Tim Draycott is a consultant obstetrician at North Bristol NHS trust with a research interest in patient safety, quality improvement and multi-professional obstetric training.
He led development of the PROMPT (Practical Obstetric Multiprofessional Training) course which has been associated with improved knowledge, communication, team-working and direct improvements in perinatal outcome. He also led the Research into Safety & Quality (RiSQ) Group at his trust which also developed an automated maternity dashboard and a simple tool to measure maternal satisfaction after delivery.
Most births in the UK are safe but some are not as safe as they could or should be; many women and their babies still suffer preventable harm.
A large randomised study demonstrated that simulation-based emergency training improved knowledge, clinical skills and team-working of staff managing simulated emergencies.
An adapted version of the same training programme was introduced at Southmead Hospital in 2000, resulting in a reduction in preventable harm – specifically a 50% reduction in babies born starved of oxygen and a 70% reduction in babies born with a paralysed arm.
Based on these results, Tim’s team developed the same training programme into an ‘exportable package’, the PROMPT Course in a Box, which could be set up in other maternity units.
Multi-professional teams of experienced staff from eight hospitals in south west England attended a PROMPT ‘train-the-trainers day’ in December 2008 and received practical guidance and training materials to enable them to set up training in their own unit. Additional support via telephone and email was also provided.
Understanding training implementation
Tim’s project investigated some of the contextual elements of training implementation to help inform future implementation of training and patient safety programmes in the NHS and overseas.
He explained: ‘This project will help us understand training implementation and its relationship to outcomes, we aim to identify barriers to training and develop interventions to help resolve them’.
‘If training were as effective nationally as it is at Southmead Hospital, over 100 severe birth injuries would be prevented each year, which would significantly benefit children and their families, and could also potentially reduce £64 million per year in NHS litigation claims alone’.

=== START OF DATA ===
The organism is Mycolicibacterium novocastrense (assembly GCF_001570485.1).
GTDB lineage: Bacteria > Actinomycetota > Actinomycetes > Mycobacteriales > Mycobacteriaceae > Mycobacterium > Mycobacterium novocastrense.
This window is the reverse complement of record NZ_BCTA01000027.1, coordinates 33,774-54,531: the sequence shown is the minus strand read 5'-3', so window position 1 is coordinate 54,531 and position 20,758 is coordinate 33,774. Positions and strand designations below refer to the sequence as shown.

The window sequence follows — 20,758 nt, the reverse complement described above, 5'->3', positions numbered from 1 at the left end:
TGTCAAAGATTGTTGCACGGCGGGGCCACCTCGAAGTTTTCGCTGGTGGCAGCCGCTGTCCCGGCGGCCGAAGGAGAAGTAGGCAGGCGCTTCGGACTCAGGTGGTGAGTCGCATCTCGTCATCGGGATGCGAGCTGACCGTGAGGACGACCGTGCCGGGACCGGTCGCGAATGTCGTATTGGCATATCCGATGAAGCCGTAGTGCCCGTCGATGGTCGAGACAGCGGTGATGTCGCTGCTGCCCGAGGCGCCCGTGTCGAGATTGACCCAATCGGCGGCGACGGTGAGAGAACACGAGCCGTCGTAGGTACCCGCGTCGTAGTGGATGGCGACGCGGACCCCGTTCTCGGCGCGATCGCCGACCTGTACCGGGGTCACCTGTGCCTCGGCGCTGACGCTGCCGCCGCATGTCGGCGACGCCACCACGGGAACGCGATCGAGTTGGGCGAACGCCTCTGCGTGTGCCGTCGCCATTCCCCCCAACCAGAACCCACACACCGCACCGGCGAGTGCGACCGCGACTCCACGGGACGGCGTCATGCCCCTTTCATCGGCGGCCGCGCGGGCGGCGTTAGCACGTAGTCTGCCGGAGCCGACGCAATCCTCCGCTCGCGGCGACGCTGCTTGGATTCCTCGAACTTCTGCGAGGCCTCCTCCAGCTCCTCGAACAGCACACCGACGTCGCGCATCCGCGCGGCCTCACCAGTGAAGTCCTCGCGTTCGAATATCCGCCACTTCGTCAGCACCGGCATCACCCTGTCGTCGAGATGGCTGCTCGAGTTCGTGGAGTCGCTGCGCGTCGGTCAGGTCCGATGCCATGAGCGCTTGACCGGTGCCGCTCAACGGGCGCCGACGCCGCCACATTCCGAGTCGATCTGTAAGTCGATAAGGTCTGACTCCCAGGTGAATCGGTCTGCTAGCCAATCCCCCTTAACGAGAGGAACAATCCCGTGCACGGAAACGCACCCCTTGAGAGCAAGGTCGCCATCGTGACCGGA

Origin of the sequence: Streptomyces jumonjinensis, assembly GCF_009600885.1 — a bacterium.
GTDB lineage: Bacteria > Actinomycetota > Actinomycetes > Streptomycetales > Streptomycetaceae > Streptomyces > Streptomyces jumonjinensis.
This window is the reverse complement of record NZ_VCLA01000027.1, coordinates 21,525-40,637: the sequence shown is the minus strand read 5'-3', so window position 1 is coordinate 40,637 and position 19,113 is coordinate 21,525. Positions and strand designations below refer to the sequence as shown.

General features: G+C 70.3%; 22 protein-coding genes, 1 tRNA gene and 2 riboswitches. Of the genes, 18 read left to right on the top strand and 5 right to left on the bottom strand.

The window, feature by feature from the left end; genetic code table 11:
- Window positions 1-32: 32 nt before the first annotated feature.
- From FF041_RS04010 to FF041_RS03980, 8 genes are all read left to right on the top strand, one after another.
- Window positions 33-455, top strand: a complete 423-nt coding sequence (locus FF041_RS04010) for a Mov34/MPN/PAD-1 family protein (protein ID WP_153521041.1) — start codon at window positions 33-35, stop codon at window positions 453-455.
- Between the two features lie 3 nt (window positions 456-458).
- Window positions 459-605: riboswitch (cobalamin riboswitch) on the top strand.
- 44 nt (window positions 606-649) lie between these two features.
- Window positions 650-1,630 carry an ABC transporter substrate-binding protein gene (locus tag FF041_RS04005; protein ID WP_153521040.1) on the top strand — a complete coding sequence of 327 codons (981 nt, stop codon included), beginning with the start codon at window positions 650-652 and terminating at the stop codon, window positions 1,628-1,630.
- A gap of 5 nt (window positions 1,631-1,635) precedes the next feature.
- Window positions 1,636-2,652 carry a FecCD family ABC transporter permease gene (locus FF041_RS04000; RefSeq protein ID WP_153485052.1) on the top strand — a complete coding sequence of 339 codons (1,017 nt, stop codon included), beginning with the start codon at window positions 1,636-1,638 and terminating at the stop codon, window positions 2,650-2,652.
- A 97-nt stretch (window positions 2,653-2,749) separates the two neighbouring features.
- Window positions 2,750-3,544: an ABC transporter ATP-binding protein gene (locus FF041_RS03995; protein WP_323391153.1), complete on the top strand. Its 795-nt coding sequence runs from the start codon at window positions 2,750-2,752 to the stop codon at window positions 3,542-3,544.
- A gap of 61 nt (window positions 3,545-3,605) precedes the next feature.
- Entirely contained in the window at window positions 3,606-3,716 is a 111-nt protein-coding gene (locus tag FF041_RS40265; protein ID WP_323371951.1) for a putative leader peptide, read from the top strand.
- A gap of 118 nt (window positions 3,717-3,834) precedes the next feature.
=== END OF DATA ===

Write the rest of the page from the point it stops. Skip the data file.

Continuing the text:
Tim says he sees leadership as a responsibility to the team, an opportunity to create a shared vision, and a means of supporting the development of others.
‘I firmly believe that we need to make quality improvement easier for NHS staff. In particular if we can make the right way the easiest way, then everyone will do it’.
Achievements so far
The improvements to maternity care enabled by Tim’s fellowship have made Bristol the safest place in the world to have a baby and have been sustained over time. If similar reductions in harm at birth were made across England there would be NHS savings in maternity claims alone of £2.8billion in a decade.
The PROMPT approach is now being used in 85% of UK maternity units and is being adopted globally by countries including Australia, New Zealand, Hong Kong, China, the USA, Egypt, Mongolia and Singapore.
The first edition of the PROMPT course manual was the biggest-selling text ever published by the Royal College of Obstetricians and Gynaecologists Press, beaten only by the second edition! It has been adapted for use in other countries and a new course has been developed for paramedics and community midwives.
As well as authoring numerous peer-reviewed articles about his research, Tim is the lead author of two books and he has written three guideline documents for the Royal College of Obstetricians and Gynaecologists. He has also secured over £3million of funding awards and four prizes including the Queen’s Anniversary Award.